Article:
Ethel Merman’s Disco album is one of our favourite things. Can you tell us a few of your favourite (camp) things?
I’m looking at the shelf above my desk in my writing room and here are the first 5 things I see:
- “The Las Vegas Celebrity Cook Book”
- A Yentl earring that I made out of a luggage tag in 1983.
- A Farrah Fawcett laminated cup
- A small but curated collection of 8-track tapes including Eydie Gormé,Dolly Parton, and Gloria Gaynor
- A Richard Simmons Sweatin’ to the Oldies VHS tape
One of our fave features of Stargayzing is Eating with the Stars. Who would you want to cook for you? Heck, let’s make it a potluck so you can have as many divas bring their dinners as you’d like…
Hm, let’s see. Do they have to be alive? Well the thing about Eating With the Stars is that it really has nothing to do with food, that’s just the excuse for the conversation and to get into their kitchens. I would have to say LaToya Jackson since it was her meatball that started the whole thing in the first place. Just the thought of LaToya’s kitchen makes me laugh. I enjoy imagining what it looks like. I find it relaxing to think about her with her acrylic nails in a bowl of chopmeat and how that would all work for her. Would she wear gloves? Wear an apron? Is it just me or does this kind of thinking create an almost palpable well-being? (Don’t answer that – it’s rhetorical. You wouldn’t be interviewing me if the answer was “no.”)
Something we Mermaids like to do is fantasise about fictional queer couples, such as Bea Arthur and Angela Lansbury, Liberace and Christopher Walken. Can you contribute any of your dream pairings?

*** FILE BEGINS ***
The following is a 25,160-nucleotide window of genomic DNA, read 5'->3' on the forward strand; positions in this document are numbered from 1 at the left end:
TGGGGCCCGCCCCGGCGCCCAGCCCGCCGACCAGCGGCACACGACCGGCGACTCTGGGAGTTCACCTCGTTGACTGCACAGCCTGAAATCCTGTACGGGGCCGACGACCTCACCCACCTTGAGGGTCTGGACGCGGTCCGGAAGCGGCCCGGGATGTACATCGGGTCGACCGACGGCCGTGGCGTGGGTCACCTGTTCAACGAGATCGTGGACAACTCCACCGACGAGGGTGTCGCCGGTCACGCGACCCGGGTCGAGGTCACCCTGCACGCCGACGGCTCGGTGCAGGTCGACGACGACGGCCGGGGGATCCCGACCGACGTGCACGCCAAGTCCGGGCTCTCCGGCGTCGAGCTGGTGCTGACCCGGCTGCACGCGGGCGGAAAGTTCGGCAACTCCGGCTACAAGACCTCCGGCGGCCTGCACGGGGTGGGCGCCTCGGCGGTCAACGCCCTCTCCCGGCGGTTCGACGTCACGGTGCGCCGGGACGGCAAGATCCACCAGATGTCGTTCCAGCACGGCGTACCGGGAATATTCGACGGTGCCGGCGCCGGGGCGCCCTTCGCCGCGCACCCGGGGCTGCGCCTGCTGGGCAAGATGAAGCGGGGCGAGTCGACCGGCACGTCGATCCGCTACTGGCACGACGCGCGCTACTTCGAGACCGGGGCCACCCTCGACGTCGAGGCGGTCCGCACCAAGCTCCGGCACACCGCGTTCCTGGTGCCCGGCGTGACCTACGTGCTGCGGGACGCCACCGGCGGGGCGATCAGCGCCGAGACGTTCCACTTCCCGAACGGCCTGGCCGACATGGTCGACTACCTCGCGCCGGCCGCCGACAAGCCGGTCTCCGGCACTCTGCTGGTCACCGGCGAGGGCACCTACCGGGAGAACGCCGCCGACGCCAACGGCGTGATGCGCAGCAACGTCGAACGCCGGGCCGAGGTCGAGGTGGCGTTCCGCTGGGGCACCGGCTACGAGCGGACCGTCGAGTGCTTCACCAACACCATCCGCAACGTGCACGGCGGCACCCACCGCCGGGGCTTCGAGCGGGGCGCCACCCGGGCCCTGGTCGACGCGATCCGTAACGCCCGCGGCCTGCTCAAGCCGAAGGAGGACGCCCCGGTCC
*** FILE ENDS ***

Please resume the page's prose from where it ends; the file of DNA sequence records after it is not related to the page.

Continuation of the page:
How about Ethel Merman and Ernest Borgnine? Oh wait—you said fiction. Carol Channing and Liza Minnelli always works nicely for me. They could help each other get around and take turns performing—one could be the audience and the other the star and then switch. They both have the ability to look like they’re actively listening and completely out to lunch simultaneously, which is not as easy as it sounds!
What’s next in the stars and on the cards for David Munk?
Got a lot of stuff coming up for Stargayzing that I think readers will like. I’m starting the process of turning it into a memoir of my life adjacent to stardom, and I’m still developing Eating with the Stars for TV. The subtitle is “Someone’s in the Kitschen with David” but it’s taking forever. It’s hard when you’re trying to create something that’s a bit more clever and where no one is humiliated. That’s not my humor—I like the duality of taking the piss out of someone just a little at the same time that I’m making them feel important and really being respectful, which is different. It’s a little like looking engaged and spacey at the same time. I hope that I’m able to put this together soon though because, literally, everyone is dying. Even Cher almost died last week! Wait—that’s negative. And back to the spiritual place: ommmmm.